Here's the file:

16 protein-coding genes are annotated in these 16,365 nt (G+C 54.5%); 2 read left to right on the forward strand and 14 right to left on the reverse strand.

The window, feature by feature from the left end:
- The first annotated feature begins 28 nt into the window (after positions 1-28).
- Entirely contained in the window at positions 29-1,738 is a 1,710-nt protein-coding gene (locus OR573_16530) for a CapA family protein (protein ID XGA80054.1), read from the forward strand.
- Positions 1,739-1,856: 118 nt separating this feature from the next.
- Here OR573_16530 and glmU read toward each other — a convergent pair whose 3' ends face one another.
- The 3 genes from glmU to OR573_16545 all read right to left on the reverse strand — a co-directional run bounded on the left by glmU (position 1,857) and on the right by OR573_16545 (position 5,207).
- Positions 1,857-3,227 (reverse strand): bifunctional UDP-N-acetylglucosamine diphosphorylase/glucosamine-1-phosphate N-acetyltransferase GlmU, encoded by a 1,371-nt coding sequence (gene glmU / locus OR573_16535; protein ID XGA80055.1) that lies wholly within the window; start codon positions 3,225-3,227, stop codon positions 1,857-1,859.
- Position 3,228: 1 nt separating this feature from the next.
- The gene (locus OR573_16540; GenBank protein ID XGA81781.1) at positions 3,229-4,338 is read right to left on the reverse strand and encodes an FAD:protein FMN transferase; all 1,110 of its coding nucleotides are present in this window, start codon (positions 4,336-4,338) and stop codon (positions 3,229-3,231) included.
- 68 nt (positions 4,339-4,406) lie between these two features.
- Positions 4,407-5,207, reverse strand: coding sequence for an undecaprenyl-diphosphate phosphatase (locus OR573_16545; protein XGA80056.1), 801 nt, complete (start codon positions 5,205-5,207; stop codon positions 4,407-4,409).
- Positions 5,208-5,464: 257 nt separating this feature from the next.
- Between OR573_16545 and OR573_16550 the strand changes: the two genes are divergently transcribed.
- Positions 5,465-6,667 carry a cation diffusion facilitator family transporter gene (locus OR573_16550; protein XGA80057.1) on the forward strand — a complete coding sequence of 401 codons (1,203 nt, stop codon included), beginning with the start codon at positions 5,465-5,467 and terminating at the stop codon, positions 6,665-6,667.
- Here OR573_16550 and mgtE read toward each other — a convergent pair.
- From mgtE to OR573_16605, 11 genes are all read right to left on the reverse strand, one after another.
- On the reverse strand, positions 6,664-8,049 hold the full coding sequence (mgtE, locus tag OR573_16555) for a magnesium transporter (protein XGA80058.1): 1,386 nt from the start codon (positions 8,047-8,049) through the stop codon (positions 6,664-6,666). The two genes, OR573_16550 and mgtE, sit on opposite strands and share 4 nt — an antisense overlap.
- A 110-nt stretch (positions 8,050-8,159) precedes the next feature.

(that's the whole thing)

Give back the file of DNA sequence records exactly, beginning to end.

16 protein-coding genes are annotated in these 16,365 nt (G+C 54.5%); 2 read left to right on the forward strand and 14 right to left on the reverse strand.

The window, feature by feature from the left end:
- The first annotated feature begins 28 nt into the window (after positions 1-28).
- Entirely contained in the window at positions 29-1,738 is a 1,710-nt protein-coding gene (locus OR573_16530) for a CapA family protein (protein ID XGA80054.1), read from the forward strand.
- Positions 1,739-1,856: 118 nt separating this feature from the next.
- Here OR573_16530 and glmU read toward each other — a convergent pair whose 3' ends face one another.
- The 3 genes from glmU to OR573_16545 all read right to left on the reverse strand — a co-directional run bounded on the left by glmU (position 1,857) and on the right by OR573_16545 (position 5,207).
- Positions 1,857-3,227 (reverse strand): bifunctional UDP-N-acetylglucosamine diphosphorylase/glucosamine-1-phosphate N-acetyltransferase GlmU, encoded by a 1,371-nt coding sequence (gene glmU / locus OR573_16535; protein ID XGA80055.1) that lies wholly within the window; start codon positions 3,225-3,227, stop codon positions 1,857-1,859.
- Position 3,228: 1 nt separating this feature from the next.
- The gene (locus OR573_16540; GenBank protein ID XGA81781.1) at positions 3,229-4,338 is read right to left on the reverse strand and encodes an FAD:protein FMN transferase; all 1,110 of its coding nucleotides are present in this window, start codon (positions 4,336-4,338) and stop codon (positions 3,229-3,231) included.
- 68 nt (positions 4,339-4,406) lie between these two features.
- Positions 4,407-5,207, reverse strand: coding sequence for an undecaprenyl-diphosphate phosphatase (locus OR573_16545; protein XGA80056.1), 801 nt, complete (start codon positions 5,205-5,207; stop codon positions 4,407-4,409).
- Positions 5,208-5,464: 257 nt separating this feature from the next.
- Between OR573_16545 and OR573_16550 the strand changes: the two genes are divergently transcribed.
- Positions 5,465-6,667 carry a cation diffusion facilitator family transporter gene (locus OR573_16550; protein XGA80057.1) on the forward strand — a complete coding sequence of 401 codons (1,203 nt, stop codon included), beginning with the start codon at positions 5,465-5,467 and terminating at the stop codon, positions 6,665-6,667.
- Here OR573_16550 and mgtE read toward each other — a convergent pair.
- From mgtE to OR573_16605, 11 genes are all read right to left on the reverse strand, one after another.
- On the reverse strand, positions 6,664-8,049 hold the full coding sequence (mgtE, locus tag OR573_16555) for a magnesium transporter (protein XGA80058.1): 1,386 nt from the start codon (positions 8,047-8,049) through the stop codon (positions 6,664-6,666). The two genes, OR573_16550 and mgtE, sit on opposite strands and share 4 nt — an antisense overlap.
- A 110-nt stretch (positions 8,050-8,159) precedes the next feature.